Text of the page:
So the work was resumed, and the merchants of Douglas, emboldened once more, made a present to the church of an ' elegant ' organ. Mr. William Crebbin, one of the trustees, had a friend in Dublin named John Parkinson, who in turn knew a Mr. Ruxton. Mr. Ruxton had come into possession of an organ belonging to ' a musical society which subsisted here,' and in due time this organ was transhipped to Douglas. Now, the ' Messiah ' was first performed in Dublin, in the year 1742. A ' musical society ' and an organ were of course necessary for the performance, and the tradition which existed in Douglas up to the time when the organ was replaced by the present instrument, in the 'sixties of the nineteenth century, that the great Handel had played on it, seems reasonably sound. The Isle of Man guides, commencing with that of the Reverend Samuel Haining, first published in 1821, describe the organ of St. George's as exceptionally sweet.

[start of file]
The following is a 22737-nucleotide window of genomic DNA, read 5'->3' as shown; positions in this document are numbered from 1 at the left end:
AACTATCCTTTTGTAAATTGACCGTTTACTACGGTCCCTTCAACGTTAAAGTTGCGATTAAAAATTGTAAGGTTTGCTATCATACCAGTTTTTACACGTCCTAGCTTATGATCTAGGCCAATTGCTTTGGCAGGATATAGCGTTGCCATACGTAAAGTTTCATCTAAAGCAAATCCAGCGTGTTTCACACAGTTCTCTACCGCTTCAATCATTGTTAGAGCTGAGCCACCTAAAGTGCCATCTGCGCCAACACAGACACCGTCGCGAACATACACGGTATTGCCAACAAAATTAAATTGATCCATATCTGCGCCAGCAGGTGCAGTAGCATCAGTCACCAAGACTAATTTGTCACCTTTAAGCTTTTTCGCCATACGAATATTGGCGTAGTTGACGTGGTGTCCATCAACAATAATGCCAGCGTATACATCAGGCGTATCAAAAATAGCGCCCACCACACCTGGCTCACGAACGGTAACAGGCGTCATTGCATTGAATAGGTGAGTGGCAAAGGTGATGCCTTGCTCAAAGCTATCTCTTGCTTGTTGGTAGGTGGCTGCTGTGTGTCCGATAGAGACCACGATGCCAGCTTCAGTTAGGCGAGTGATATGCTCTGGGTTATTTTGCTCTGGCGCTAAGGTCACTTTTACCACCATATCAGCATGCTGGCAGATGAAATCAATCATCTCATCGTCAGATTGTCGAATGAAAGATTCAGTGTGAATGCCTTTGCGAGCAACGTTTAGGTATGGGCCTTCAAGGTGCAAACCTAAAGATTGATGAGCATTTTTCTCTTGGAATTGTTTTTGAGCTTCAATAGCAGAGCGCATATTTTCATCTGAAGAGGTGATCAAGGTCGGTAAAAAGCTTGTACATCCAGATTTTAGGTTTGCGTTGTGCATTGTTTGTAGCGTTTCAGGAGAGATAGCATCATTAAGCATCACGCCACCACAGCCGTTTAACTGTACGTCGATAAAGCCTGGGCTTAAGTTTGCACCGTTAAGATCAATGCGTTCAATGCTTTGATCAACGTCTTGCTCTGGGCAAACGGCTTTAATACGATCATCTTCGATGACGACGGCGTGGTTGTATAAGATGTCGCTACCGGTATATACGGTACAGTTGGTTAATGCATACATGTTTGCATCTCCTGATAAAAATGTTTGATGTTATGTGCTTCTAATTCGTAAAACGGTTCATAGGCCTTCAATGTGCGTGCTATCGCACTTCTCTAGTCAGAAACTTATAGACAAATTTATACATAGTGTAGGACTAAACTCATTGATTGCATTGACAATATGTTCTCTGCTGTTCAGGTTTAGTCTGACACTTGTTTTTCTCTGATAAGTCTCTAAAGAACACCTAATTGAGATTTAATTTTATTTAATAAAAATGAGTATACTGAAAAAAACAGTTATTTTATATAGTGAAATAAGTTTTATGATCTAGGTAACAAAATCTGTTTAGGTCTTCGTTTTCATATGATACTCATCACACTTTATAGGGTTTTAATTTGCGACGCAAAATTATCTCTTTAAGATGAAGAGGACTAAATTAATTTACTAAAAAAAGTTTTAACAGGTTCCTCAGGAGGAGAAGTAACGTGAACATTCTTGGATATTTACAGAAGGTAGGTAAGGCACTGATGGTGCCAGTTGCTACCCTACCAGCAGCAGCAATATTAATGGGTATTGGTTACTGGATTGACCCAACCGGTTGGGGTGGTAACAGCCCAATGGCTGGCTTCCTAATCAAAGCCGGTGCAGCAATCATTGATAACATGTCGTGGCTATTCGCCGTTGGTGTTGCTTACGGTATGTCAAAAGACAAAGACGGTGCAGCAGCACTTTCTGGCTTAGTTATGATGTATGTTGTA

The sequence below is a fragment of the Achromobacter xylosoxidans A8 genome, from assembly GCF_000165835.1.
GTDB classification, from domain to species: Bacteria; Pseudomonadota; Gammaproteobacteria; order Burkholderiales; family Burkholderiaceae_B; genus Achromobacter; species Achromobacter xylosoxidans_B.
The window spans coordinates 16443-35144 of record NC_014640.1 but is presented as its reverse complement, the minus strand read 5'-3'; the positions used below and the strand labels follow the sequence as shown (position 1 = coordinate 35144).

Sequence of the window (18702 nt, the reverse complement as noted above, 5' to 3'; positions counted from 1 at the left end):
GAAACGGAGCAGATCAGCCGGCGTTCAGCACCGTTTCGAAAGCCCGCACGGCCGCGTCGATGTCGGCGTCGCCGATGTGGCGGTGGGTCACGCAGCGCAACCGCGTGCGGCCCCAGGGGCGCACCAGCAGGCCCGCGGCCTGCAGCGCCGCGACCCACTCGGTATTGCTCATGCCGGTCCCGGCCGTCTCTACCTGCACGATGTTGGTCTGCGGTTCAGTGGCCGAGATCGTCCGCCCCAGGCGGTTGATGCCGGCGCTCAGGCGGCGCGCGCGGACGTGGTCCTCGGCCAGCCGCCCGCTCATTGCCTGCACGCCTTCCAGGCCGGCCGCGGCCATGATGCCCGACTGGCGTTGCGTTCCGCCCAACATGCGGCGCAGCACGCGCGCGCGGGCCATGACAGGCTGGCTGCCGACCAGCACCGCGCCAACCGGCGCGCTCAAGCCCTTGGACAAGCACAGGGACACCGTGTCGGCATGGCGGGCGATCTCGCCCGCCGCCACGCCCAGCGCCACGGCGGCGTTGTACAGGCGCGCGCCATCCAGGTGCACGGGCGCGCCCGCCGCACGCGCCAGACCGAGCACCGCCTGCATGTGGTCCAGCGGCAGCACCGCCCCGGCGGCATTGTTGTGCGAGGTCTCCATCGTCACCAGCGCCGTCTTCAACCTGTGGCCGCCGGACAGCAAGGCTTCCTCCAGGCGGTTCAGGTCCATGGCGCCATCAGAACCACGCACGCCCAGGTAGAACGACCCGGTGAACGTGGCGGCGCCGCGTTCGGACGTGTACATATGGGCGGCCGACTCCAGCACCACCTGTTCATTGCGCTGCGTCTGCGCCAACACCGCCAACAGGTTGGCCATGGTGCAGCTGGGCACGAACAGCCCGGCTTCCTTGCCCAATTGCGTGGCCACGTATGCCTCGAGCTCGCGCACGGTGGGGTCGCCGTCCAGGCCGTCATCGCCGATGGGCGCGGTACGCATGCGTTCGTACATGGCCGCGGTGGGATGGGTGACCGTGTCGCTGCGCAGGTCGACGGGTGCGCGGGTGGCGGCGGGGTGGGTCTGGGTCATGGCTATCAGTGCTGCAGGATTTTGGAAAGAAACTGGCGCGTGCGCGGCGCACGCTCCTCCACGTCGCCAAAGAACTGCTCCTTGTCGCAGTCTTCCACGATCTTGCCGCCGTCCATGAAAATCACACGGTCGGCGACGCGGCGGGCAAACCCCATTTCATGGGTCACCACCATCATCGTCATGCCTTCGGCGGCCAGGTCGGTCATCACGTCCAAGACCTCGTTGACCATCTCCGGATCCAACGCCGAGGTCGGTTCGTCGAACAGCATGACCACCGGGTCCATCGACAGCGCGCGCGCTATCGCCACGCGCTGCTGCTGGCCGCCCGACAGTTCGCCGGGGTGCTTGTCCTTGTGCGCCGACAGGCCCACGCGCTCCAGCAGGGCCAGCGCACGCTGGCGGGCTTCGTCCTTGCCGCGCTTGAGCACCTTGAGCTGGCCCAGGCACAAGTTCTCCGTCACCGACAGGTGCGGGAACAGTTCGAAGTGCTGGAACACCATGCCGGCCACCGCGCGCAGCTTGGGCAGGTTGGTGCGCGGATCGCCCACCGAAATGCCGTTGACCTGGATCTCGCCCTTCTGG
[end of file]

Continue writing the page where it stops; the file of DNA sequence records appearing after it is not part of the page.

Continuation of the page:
The letters of Mr. Parkinson to Mr. Crebbin make delightful reading, and I am sorry not to be able to quote from them. Extensive quotations were made in an article in the Isle of Man Weekly Times of 7th January, 1933

The work cost more than had been estimated, and some promises to subscribe were not fulfilled. Then the Bishop died, and his estate was found to be insolvent. Part of the donations had been paid to him and had gone into his personal account, and ' an hundred and sixty pounds we are afraid will be lost, excepting a small dividend.'